Northrup: To me, logging is a good and bad thing: it’s slowly taking the place of fire to renew the forest, but sometimes you only get a monoculture coming up, like aspen. If you only have a monoculture, some animals will use it but not all the animals because they don’t care for aspen stands.
Agate: In 2017 several agencies cooperated to do a burn on Stockton Island in the Apostle Island chain. How did that go?
Northrup: That island was one of many that the Anishinaabe would visit to pick blueberries. They started on the mainland, like on Red Cliff and Bad River (reservations), and when that season was done, they go out in their canoes to the islands and the blueberries were just starting to ripen, because it’s a microclimate out there in that cold water. The blueberries from the reservations were for their use; they would sell the island blueberries. Recently we were looking at aerial photos of the islands, and one looked like a savannah, a meadow. We went out there and found all these tree stumps that were fire scarred. You can count on the rings the instances of fire that occurred there. They found every five to seven years there was a burn there. On Stockton Island, we got cooperation from the National Park Service, the BIA, U.S. Forest Service, and the Wisconsin DNR. We went out there and burned a nine-acre tract. I was asked to come out and put the first spark back into it as an Anishinaabe elder but also as a burn boss. So, we brought back fire there. I took pictures and turned it into art exhibit. For my artist talk, I explained the burn plan to my audience. The exhibit was called Ishkode (fire).
Agate: Is there more interest in that kind of cooperation these days?
Northrup: There’s always been great interest in interagency cooperation here in Minnesota, starting in the 1960s with the Forest Service and the Park Service. Fires know no boundaries, so we have to work together to save lives. When we need help, we get resources from the Minnesota Interagency Fire Center in Grand Rapids. It’s a pretty good example of cooperation. Once in a while there are little hiccups, but we all support each other. Sometimes the state or federal agencies help us on our blueberry burns, and it helps them because they have new people to train. We’ve got a good thing going here in Minnesota that a lot of states admire.
Agate: Do you think Minnesota faces the same kinds of fire risk as California? Those western fires get so big they can’t be controlled.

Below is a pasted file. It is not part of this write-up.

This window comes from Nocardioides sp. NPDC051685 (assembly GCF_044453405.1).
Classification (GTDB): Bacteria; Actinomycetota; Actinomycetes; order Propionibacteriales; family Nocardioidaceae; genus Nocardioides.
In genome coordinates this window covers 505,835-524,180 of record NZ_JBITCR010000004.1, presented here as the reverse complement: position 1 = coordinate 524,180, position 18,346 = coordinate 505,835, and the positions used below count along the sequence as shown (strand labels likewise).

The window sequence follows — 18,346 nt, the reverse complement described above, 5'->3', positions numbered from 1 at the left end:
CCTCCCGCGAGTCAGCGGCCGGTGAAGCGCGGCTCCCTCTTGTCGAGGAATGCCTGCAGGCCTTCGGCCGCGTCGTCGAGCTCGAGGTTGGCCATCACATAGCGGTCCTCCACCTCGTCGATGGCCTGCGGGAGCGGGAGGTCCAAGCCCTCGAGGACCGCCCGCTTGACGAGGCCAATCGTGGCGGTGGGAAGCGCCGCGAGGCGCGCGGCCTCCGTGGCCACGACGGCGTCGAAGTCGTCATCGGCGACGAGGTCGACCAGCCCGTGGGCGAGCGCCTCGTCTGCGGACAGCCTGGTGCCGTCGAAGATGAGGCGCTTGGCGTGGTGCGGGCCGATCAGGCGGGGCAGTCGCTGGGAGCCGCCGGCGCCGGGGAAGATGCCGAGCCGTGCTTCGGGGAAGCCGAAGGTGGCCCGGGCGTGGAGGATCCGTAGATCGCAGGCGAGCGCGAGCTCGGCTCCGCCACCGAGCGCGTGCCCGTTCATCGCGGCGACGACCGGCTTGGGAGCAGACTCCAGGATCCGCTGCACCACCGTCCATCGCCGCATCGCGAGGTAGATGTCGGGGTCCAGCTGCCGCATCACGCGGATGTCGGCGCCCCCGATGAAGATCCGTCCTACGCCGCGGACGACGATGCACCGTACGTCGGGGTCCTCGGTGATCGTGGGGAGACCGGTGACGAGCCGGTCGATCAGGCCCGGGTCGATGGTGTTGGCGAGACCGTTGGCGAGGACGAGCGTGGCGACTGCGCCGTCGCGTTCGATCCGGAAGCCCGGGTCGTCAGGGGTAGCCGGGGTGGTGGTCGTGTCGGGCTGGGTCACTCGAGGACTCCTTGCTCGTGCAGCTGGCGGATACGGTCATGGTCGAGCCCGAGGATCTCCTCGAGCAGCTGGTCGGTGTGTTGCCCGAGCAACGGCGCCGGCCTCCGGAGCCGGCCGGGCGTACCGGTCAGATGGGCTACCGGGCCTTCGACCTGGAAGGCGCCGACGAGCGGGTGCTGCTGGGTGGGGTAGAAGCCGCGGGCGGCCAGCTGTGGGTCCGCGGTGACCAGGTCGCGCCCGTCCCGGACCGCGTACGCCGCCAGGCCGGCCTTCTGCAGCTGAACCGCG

Northrup: Absolutely. Especially northern Minnesota in the Boundary Waters, where the blowdown left a lot of fuel, and we’re getting a lot of bug-kill up there. Of course, there is no real mineral soil up there, it’s just rock. Everything is growing on rock, so everything dries out real fast. The saying is, “You can have a week to ten days with no rain and you can have a fire anywhere in Minnesota.” Fond du Lac (reservation) has had crews up on the Greenwood Fire for weeks, and also on Isle Royale.
Behind the film
The idea for the film began with Gloria Erickson, an associate at Dovetail Partners and the Firewise Coordinator for St. Louis County.
She teaches people how to make a “defensible space” around their property and how to be more resilient with fire. “But it’s also important to help people understand that fire is also a good thing, particularly for the boreal forest up here: that’s how it thrives. We often think fire is bad, but that’s just because it sometimes hurts our property.”
When she learned that Anishinaabe people had been using fire for generations, she thought it was time to preserve that knowledge. “The elders who remember that history of fire are dying,” she says. “Their understanding needs to be revitalized in communities here, including Ojibwe communities. We see the video as an educational piece for land managers and agencies who are considering burns, but also for tribal members to use when they’re talking to their young people and training them in their own traditions.”
The sixteen-minute film will be featured at the Twin Cities Film Festival, Oct. 23,
and at the Fresh Coast Film Festival, Marquette, MI, Oct. 16 & 17